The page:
What gets you up in the morning to go work on your golf game?
As human beings, we are motivated either one of two ways; extrinsically (pursuit of money, titles, things, etc.), or intrinsically (praise for a job well done, solving a tough problem, or the self satisfaction of simply improving at something). Don’t say “both” because you favor one or the other. Which is it?
I returned from a session at the driving range today, where I was practicing something new, and started wondering why I keep working at this crazy game. I see bits of improvement here and there but basically maintain the same level of competence from year to year. What’s my motivation? I realized that the simple pursuit of improvement (the journey) was providing me the greatest amount of satisfaction. It keeps me going and definitely puts me in the intrinsic camp.
I like where I’m sitting after reading Mark Manson’s new article, “The Disease of More” where he details the travails of the 1980 Los Angeles Lakers and of folks in general who experience success too fast. The “Disease”was originally coined by Pat Riley (Lakers coach) who portended that championship teams are often dethroned not by other better teams but by forces that demotivate within their own organization. The Lakers reached the pinnacle and weren’t content to be a great basketball team. They lost their motivation by pursuing more money, cars, women, endorsements, and other objects outside of basketball, which ultimately led to their downfall. Sound like someone we know in the golf world?
I would love to get inside the head of two individuals and understand their motivation. The first is Nick Saban, head coach of the Alabama Crimson Tide football team. Nick has the titles, he has the dollars, he has the legacy, but I hear him speak often in very process oriented terms. He sometimes seems joyless in victory because his teams failed to execute on some fine detail of his game plan. Is it possible he is totally intrinsically motivated in his pursuit of perfection, and views all the victories and championships as a simple extrinsic reward that comes naturally with success, but doesn’t particularly excite him?
The second is Bill Belichick, Patriots head coach. We are all fascinated by his level of achievement and the secrecy that surrounds his thinking and operation. Does he want to stick it to the world? Become the greatest coach of all time? Or does he just enjoy the grind of a head-to-head match-up across the field from a peer on a weekly basis? What goes on behind those beady eyes and under that hood? A lot of good secrets for sure. If he ever writes a book, I’ll be first in line.
As a full time desk jockey and a part time golfer, I’m thankful for my intrinsic tendencies and my ability to hold the line on the quality of my game. For me, the joy is in the never ending journey. What about you? Play well!
6 thoughts on “What Motivates You to Pursue Excellence?”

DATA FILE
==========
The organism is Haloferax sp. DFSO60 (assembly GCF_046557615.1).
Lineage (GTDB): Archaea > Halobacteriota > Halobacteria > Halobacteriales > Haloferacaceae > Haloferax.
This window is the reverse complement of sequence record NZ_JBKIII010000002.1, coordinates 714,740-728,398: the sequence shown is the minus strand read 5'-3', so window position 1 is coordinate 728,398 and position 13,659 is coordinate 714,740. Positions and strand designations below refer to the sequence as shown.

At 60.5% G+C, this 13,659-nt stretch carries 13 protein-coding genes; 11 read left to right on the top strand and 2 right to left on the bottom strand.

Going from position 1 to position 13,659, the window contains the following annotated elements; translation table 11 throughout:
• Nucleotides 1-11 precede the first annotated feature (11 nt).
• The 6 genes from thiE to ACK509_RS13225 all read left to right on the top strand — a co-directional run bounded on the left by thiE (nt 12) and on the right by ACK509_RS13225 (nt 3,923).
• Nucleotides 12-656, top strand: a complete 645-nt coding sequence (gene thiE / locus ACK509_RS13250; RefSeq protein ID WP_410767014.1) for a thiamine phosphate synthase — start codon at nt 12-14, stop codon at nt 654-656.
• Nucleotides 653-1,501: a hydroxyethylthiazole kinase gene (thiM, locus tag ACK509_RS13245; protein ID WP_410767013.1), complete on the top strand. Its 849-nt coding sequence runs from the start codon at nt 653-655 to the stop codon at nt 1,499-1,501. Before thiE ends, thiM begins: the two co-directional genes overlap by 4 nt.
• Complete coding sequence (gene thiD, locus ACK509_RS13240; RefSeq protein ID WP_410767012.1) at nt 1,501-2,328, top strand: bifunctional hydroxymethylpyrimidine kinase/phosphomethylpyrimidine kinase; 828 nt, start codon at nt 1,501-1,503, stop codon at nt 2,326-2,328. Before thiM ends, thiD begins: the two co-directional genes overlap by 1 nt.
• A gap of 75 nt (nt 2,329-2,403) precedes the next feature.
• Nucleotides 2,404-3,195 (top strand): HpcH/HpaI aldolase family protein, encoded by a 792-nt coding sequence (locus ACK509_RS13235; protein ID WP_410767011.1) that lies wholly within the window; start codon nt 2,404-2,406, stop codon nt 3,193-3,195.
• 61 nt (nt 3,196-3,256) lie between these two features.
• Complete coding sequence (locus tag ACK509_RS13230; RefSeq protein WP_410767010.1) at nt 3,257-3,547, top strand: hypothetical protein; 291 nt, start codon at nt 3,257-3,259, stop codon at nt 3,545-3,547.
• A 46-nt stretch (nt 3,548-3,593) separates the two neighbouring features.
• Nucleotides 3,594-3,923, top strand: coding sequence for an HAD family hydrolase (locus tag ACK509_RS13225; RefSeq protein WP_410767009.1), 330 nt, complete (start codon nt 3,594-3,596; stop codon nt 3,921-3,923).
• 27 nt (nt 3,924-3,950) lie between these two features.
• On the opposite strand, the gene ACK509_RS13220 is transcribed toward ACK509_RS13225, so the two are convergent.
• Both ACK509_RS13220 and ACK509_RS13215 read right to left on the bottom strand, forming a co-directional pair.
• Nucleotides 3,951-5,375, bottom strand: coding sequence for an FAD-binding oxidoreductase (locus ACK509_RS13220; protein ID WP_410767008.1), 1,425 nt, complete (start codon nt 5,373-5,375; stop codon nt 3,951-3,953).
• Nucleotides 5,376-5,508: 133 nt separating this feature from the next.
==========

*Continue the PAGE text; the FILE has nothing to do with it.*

Great article. I am motivated intrinsically. It is the journey and personal pursuit that motivates me to play golf. Although it is nice to win a tournament, it is not the deciding factor to me playing golf. Thanks for making me think.
Hi Jim, no surprise there. Your appreciation for the process and the journey of improvement shines bright in your articles at The Grateful Golfer. For that we are all grateful.
With the fickle nature of this game, I actually think it’s easier for those motivated intrinsically than otherwise. A guy like Tiger who’s clearly extrinsically motivated has got to be struggling and would be much better off immersing in the process of improvement rather than staring at Jack Nicklaus’ major record in the face every day.
I think as the professionals and amateurs get older, they become more intrinsic. They realize that the opportunities to win and be at the top of the heap becomes more difficult. Those how do not accept the mental and physical shift struggle a great deal as we see with Tiger. He is not the only player, but the most obvious. I think Jack was a unique mixture of both because of acceptance of his game as he got older. I wonder where players like Spieth, Day, McIlroy, and Johnston will be in 5 years?
Jim, and then you get guys like Tom Watson who despite their age, can still make a run. His attempt at The Open a few years back was fascinating. He actually thought he could win at 59 years old, and as I understand it, he was crushed after coming so close. I wonder what his motivation is/was? Of the four you mentioned, I’d guess Speith and DJ would last the longest as far as melding motivation and physical and mental ability. Rory is definitely extrinsic and Day seems a little too injury prone. We’ll see!
I too am motivated by the journey as well as the satisfaction of achieving things that aren’t easy or trivial. Maybe I’m just a sucker for punishment (same reason I got my engineering degree as well). The best part is that it never ends. There is always more to strive towards and achieve in this game no matter where you get to.
Good read. Thanks.
Josh, I haven’t competed seriously in 20 years, and while I do miss the competition, I find the game more challenging and mentally stimulating than ever. In a way, golfing is like fishing; you can get total pleasure immersed in the process alone. I think the intrinsics have it on this page!